Born in 1907 he came from the most modest of upbringing in Wisconsin to emerge as the most promising young voice of his generation. The public and critical reception to Wescott indicated that he was to be an illustrious man of American letters. His first books, Goodbye, Wisconsin and The Grandmothers and volumes of poetry were lavished with praise and he was famous before he was 30.

As a young man, he was out and unapologetic, in life and representing the hidden gay world in his writing. Fitzgerald noted his talents right away, Hemingway indicated jealousy and even slung some homophobic slurs his way in print. But Wescott could not have cared less as he made his way into the worlds of literature and art in New York and Europe.

He was already in love with Monroe Wheeler, who started his own publishing company and eventually became curator at the Metropolitan Museum of Art.

In Paris, the couple became intimates of Gertrude Stein, Salvador Dali and Jean Cocteau (and his lovers, the good ones using prime opium, the bad ones using street opium, we come to know). Rosco paints vivid background of international gay life populated with an a-list of artists and writers.

Wescott’s contemporaries (and Harper and Brothers) pressed him to write more, but Wescott abandoned very ambitious ‘great American novels’ hopes and published shorter form work and becoming an essayist of note. His novella The Pilgrim Hawk was and is considered a modern masterpiece.

Glenway and Monroe were now part of the lofty worlds of Christopher Isherwood, W.H. Auden and painter Paul Cadmus, now their very close friend. The couple also had an ongoing ménage with photographer George Platt Lynes and the three shared a Manhattan apartment pre- war at a pivotal time in the New York when Europeans artists were getting out of fascist Europe.


Andre Agassi’s autobiography Open has sparked scorn from fellow athletes because of the Wimbledon champ’s admitted loathing of the game, his crystal meth use, and the fact that his mullet was fake. The crystal cover close-up is tres Scavulo.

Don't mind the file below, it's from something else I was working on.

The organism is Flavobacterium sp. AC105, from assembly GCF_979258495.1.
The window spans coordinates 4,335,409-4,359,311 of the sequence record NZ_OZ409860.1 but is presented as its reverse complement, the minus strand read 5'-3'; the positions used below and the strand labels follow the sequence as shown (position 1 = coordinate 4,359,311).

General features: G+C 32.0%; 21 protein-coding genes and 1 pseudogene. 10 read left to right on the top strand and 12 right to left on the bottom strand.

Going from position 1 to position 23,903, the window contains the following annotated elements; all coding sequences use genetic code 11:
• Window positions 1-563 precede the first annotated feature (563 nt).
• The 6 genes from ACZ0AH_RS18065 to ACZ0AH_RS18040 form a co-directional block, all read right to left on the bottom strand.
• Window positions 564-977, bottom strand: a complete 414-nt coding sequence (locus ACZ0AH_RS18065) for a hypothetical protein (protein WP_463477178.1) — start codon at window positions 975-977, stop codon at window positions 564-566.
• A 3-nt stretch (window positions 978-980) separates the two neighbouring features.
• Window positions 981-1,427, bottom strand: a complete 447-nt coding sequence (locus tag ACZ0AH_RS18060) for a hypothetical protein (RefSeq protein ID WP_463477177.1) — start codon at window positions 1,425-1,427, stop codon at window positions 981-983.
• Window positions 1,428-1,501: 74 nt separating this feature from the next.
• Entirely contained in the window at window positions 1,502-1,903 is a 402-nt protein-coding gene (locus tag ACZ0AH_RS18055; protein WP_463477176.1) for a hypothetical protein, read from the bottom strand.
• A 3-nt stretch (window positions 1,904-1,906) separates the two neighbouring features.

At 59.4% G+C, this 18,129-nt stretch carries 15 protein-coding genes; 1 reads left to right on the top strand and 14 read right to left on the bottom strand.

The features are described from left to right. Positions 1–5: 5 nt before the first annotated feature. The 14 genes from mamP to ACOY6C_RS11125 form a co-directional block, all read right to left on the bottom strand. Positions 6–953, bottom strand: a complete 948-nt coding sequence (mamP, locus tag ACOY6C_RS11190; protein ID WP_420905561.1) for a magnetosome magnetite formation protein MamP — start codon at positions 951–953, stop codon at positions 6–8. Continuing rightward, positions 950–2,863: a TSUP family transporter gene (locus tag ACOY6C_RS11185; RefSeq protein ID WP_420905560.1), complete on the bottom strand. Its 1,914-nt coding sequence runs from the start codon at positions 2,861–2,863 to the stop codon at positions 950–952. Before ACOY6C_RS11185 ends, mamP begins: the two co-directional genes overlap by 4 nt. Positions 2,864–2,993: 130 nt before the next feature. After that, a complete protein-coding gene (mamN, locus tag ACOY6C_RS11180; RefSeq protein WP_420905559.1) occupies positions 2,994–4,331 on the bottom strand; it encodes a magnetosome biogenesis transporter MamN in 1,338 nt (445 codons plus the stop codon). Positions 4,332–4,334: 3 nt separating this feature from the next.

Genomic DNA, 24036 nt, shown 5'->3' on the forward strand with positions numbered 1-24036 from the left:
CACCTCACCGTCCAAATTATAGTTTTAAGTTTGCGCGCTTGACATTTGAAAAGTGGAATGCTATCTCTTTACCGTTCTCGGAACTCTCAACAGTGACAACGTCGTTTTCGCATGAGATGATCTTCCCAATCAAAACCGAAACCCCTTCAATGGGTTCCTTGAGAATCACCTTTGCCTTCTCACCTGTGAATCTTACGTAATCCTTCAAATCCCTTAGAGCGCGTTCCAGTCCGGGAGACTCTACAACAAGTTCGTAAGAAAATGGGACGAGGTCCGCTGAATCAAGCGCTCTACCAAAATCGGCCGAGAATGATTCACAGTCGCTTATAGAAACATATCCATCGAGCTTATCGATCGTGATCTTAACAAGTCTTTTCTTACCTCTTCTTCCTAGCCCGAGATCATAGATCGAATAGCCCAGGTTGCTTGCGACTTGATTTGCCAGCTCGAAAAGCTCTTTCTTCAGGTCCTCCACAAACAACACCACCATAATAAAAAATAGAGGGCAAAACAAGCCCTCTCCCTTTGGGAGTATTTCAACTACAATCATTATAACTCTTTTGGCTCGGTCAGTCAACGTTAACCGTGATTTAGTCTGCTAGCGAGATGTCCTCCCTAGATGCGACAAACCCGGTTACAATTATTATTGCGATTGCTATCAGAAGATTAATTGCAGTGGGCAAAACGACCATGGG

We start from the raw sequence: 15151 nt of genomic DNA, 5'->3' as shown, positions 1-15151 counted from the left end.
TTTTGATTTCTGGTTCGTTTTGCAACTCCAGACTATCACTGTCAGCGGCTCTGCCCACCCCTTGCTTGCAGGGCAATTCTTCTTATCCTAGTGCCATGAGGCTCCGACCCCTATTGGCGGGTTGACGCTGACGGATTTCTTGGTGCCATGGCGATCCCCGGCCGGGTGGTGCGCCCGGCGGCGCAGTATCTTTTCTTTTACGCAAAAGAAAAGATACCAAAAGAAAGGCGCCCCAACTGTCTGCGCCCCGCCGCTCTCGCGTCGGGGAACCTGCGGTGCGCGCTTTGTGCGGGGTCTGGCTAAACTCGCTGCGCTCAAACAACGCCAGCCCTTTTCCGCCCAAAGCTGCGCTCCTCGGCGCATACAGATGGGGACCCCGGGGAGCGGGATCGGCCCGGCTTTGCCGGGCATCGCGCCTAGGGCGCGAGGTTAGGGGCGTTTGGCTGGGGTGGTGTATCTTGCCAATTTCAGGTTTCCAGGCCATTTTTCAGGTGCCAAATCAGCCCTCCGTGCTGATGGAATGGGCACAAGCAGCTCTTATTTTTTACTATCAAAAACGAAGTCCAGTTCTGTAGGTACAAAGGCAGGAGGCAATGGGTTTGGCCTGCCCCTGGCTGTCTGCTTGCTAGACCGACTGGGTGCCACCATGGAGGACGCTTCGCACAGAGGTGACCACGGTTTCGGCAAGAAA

But the real headline from Open is Agassi’s prose prowess, crafted by J. R. Moehringer, the Pulitzer Prize winning author of The Tender Bar. Whoever is serving the literary style in the book, it is a manic page-turner.

The opening passages present a rakish play-by-play of Agassi’s nail-biter at the 2006 U.S. Open; the scene reminds you of the chariot race in Ben-Hur. He then exorcises all of his demons that got him to this point. Agassi’s lost youth saga is the stuff of rebellious American anti-heroes.

High-stakes tennis aside, suddenly the reader is up close and personal in Agassi’s lifelong dramas that have crushed his emotions as hard as his sport is crushing his body. The book features lots of male locker-room bonding with the tennis boys. For celebheads – Babs comes off classy, Brooke self-absorbed (although she did get him to shave his head) and Steffi Graf, who he married and with whom he is raising two children, an earthly goddess. 

Andre is not chasing grand slams anymore since he won all four and Olympic gold.  The 9th grade dropout (his dad wanted him to go pro) founded the Agassi Prep school in Vegas, it is obvious this book is intended to be more than a sports celeb confessional.

For net fans, Agassi writes tennis like a ’40s fight reporter, you can smell the success and failure from inside the arena.